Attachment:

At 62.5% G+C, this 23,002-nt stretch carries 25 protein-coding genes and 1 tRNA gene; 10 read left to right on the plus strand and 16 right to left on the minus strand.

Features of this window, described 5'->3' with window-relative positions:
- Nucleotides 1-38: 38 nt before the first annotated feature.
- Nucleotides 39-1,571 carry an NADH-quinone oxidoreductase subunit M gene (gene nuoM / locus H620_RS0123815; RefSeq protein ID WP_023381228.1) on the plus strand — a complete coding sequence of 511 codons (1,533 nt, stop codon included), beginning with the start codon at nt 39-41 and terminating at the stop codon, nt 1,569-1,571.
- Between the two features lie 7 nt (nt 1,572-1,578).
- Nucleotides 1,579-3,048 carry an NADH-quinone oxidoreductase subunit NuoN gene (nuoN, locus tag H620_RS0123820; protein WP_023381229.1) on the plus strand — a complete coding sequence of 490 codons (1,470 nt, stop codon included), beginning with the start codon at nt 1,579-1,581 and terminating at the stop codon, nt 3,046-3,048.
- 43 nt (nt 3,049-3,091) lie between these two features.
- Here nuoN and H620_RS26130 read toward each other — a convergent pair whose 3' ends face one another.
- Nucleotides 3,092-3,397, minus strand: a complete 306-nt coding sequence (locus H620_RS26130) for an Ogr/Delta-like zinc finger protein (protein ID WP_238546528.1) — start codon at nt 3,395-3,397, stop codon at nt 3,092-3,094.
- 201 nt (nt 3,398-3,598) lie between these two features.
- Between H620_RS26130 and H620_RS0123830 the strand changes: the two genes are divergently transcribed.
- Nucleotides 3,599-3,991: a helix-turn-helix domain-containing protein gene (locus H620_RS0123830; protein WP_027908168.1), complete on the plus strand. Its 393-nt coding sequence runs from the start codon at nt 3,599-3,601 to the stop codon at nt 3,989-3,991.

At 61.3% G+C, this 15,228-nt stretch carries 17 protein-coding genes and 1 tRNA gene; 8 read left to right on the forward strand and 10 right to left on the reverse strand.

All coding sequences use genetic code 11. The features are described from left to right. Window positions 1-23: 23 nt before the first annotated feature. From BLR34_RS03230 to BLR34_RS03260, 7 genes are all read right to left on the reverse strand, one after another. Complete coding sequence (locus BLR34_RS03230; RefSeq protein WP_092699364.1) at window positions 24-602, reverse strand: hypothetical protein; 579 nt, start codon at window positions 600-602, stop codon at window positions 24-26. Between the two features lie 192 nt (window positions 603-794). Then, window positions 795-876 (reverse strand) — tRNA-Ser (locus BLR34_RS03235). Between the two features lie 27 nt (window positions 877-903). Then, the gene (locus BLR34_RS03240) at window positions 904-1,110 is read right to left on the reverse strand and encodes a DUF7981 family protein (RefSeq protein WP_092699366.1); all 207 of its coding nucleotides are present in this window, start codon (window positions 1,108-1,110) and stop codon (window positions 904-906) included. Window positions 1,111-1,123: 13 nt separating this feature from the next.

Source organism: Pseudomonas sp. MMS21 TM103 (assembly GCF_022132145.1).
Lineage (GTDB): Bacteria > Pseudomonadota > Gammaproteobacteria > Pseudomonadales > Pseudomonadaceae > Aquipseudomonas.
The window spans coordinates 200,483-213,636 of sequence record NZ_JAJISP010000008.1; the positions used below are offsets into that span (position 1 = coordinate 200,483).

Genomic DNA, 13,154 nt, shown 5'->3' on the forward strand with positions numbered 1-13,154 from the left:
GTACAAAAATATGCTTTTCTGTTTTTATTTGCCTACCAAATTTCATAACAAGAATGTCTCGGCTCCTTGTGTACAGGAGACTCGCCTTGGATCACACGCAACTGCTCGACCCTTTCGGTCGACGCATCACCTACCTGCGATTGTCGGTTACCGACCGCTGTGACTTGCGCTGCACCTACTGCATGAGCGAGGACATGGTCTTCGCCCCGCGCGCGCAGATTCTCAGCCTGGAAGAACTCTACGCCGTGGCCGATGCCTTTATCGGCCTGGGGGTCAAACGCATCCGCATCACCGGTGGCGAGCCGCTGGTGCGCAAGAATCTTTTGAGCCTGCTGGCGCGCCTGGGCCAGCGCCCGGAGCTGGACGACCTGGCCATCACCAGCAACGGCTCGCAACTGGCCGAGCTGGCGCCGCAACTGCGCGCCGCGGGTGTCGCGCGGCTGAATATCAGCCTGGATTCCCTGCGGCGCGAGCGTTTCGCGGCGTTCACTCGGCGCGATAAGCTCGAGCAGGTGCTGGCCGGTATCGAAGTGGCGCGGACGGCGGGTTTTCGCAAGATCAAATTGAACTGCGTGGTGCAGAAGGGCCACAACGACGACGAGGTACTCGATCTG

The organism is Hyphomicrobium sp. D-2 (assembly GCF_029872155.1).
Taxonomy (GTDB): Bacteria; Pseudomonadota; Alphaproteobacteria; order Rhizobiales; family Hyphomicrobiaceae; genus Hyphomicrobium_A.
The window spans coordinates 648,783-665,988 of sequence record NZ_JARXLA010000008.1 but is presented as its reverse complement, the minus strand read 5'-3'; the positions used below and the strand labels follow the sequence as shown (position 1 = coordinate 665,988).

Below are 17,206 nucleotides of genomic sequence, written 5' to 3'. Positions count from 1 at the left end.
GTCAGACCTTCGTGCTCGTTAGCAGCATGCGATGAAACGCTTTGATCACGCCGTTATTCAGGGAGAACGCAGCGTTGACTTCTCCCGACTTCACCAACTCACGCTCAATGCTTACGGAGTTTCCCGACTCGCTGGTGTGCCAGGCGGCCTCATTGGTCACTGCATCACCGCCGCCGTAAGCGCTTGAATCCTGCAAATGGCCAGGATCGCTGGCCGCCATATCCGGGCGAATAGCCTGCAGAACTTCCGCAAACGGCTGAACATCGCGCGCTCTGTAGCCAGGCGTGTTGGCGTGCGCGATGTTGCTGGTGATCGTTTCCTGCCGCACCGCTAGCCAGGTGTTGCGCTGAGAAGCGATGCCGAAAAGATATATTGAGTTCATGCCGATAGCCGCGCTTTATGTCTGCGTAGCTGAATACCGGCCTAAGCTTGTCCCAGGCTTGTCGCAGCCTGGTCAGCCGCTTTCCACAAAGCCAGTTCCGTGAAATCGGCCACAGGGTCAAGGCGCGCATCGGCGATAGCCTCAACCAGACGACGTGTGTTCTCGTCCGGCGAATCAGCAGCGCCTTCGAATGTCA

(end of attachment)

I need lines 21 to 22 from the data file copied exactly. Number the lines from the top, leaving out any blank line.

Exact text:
Taxonomy (GTDB): Bacteria; Pseudomonadota; Alphaproteobacteria; order Rhizobiales; family Hyphomicrobiaceae; genus Hyphomicrobium_A.
The window spans coordinates 648,783-665,988 of sequence record NZ_JARXLA010000008.1 but is presented as its reverse complement, the minus strand read 5'-3'; the positions used below and the strand labels follow the sequence as shown (position 1 = coordinate 665,988).